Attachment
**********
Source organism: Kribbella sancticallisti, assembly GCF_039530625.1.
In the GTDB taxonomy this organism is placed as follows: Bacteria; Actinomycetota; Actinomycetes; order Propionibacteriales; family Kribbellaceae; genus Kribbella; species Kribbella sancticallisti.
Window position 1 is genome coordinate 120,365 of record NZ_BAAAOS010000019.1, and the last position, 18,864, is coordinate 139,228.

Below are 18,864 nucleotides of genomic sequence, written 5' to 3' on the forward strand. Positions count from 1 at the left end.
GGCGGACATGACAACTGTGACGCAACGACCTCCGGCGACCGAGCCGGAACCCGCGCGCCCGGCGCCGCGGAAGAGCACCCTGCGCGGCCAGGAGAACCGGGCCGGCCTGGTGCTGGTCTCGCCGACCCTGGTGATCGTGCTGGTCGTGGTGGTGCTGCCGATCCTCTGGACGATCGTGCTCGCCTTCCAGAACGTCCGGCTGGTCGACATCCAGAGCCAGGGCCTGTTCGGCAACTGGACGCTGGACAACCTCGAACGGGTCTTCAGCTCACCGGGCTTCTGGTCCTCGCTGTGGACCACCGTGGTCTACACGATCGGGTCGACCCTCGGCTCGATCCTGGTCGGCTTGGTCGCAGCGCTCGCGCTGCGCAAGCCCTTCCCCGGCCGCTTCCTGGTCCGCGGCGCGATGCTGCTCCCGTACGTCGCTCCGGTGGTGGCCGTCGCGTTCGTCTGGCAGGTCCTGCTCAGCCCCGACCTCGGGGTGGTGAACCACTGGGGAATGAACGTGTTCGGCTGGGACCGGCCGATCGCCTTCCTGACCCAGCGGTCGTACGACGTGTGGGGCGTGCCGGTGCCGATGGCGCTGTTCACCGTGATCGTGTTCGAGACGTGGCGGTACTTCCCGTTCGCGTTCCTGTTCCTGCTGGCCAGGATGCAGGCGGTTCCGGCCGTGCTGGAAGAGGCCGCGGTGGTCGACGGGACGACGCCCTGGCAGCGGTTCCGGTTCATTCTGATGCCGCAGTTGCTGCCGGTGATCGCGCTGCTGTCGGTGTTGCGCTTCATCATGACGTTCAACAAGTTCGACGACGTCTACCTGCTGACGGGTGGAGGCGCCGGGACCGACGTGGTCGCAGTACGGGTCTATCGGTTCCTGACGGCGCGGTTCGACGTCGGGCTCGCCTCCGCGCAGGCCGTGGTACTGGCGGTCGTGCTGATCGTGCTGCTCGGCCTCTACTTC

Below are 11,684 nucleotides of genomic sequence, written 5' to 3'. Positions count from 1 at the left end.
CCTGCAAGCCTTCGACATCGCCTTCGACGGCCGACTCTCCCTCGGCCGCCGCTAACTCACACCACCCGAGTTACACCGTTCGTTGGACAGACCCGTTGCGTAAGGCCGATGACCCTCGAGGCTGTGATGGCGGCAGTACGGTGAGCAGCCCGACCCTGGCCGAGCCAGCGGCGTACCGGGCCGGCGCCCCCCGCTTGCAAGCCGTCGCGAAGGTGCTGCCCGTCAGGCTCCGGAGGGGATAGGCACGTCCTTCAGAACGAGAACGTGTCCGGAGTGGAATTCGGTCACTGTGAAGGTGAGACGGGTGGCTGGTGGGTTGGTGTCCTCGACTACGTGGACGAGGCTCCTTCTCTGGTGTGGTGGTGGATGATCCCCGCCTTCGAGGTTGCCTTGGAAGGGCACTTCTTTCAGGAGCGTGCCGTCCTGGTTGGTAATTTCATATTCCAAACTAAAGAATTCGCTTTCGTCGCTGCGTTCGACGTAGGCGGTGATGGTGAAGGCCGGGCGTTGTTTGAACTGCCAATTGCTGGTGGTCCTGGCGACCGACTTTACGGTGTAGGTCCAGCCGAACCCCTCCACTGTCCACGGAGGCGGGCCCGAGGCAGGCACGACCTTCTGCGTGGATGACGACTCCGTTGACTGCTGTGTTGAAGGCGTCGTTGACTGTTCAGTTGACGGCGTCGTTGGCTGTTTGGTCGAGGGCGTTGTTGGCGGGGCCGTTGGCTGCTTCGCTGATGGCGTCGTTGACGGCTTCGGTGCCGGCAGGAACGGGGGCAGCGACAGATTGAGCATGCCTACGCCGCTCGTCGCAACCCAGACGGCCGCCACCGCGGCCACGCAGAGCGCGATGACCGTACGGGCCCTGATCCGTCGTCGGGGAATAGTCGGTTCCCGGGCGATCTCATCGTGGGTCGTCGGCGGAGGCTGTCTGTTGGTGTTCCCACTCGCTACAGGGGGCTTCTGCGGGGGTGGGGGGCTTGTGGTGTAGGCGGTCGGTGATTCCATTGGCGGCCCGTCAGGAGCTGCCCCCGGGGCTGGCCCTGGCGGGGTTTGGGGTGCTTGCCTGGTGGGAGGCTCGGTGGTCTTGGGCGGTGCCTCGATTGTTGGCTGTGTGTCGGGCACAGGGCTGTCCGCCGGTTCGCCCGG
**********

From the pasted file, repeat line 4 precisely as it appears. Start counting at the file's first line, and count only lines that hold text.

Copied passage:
Below are 18,864 nucleotides of genomic sequence, written 5' to 3' on the forward strand. Positions count from 1 at the left end.